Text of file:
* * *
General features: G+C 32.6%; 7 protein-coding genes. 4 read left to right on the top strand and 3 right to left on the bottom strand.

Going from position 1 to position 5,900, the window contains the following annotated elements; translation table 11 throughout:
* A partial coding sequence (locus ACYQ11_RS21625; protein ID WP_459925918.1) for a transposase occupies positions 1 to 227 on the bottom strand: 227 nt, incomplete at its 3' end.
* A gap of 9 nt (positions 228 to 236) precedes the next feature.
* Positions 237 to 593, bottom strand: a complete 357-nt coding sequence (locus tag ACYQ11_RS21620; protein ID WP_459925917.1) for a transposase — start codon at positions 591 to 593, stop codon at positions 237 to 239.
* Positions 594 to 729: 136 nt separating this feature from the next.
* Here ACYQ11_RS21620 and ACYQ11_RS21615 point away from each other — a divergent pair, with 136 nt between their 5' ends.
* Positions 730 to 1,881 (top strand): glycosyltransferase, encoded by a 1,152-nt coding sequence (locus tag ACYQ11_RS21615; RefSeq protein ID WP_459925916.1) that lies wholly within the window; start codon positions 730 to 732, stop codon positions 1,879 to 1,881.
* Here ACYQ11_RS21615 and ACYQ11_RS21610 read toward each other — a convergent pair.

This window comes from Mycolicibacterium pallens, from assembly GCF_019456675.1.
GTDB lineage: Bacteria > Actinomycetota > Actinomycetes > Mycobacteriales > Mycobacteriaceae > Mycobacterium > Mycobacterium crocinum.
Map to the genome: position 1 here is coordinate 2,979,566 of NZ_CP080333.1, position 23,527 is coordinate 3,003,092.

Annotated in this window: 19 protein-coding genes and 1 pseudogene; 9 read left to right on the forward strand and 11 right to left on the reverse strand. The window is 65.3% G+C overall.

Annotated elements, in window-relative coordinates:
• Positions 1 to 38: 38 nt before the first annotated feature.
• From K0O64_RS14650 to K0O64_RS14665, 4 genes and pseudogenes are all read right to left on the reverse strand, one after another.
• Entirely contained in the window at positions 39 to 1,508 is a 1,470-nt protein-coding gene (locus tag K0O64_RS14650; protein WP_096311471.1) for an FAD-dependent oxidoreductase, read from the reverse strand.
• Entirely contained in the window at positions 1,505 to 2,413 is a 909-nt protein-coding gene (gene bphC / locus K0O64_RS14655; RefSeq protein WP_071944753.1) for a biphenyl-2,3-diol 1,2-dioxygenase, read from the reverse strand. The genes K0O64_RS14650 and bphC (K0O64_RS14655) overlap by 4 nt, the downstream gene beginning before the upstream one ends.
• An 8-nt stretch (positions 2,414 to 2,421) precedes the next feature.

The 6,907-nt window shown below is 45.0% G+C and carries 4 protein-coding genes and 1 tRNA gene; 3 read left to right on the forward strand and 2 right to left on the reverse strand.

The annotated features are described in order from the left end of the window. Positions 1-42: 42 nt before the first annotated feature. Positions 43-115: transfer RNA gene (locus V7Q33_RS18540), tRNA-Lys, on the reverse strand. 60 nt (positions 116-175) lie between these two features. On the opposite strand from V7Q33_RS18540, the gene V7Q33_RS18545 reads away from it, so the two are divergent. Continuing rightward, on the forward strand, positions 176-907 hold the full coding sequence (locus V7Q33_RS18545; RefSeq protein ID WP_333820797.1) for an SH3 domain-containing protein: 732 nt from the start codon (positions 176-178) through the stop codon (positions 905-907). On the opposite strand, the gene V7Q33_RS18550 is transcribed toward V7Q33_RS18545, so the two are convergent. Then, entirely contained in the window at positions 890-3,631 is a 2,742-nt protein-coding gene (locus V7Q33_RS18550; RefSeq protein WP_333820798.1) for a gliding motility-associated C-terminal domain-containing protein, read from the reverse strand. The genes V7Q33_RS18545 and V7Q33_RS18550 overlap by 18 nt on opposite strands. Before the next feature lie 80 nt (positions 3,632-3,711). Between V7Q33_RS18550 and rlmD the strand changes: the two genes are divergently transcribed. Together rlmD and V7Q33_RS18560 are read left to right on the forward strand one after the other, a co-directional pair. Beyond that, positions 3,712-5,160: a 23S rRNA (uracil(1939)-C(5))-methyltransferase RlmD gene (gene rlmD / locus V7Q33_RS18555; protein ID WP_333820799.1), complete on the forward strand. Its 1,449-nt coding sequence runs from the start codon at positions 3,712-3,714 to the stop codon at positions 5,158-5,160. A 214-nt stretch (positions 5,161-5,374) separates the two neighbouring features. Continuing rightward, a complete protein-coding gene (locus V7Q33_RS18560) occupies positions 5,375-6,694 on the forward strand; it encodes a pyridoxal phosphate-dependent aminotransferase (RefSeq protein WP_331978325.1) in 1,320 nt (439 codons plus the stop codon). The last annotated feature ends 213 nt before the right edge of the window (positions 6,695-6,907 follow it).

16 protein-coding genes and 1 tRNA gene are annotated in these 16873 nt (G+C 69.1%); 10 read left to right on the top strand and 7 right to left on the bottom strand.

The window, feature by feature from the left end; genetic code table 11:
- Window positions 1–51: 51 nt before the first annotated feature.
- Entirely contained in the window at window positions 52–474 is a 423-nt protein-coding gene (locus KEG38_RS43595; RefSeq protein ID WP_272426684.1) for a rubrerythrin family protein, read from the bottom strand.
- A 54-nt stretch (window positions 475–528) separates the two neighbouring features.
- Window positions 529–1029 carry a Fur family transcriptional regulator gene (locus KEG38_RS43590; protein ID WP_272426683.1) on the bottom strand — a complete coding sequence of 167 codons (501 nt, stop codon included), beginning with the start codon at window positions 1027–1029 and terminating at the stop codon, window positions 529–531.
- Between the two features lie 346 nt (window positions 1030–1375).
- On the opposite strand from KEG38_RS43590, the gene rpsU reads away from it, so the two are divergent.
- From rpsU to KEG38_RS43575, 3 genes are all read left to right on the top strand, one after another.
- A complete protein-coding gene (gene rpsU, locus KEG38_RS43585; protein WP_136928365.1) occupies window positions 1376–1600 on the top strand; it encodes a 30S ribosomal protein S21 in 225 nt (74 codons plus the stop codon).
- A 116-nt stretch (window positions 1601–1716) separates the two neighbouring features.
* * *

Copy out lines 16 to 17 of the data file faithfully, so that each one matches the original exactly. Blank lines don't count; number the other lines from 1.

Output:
• From K0O64_RS14650 to K0O64_RS14665, 4 genes and pseudogenes are all read right to left on the reverse strand, one after another.
• Entirely contained in the window at positions 39 to 1,508 is a 1,470-nt protein-coding gene (locus tag K0O64_RS14650; protein WP_096311471.1) for an FAD-dependent oxidoreductase, read from the reverse strand.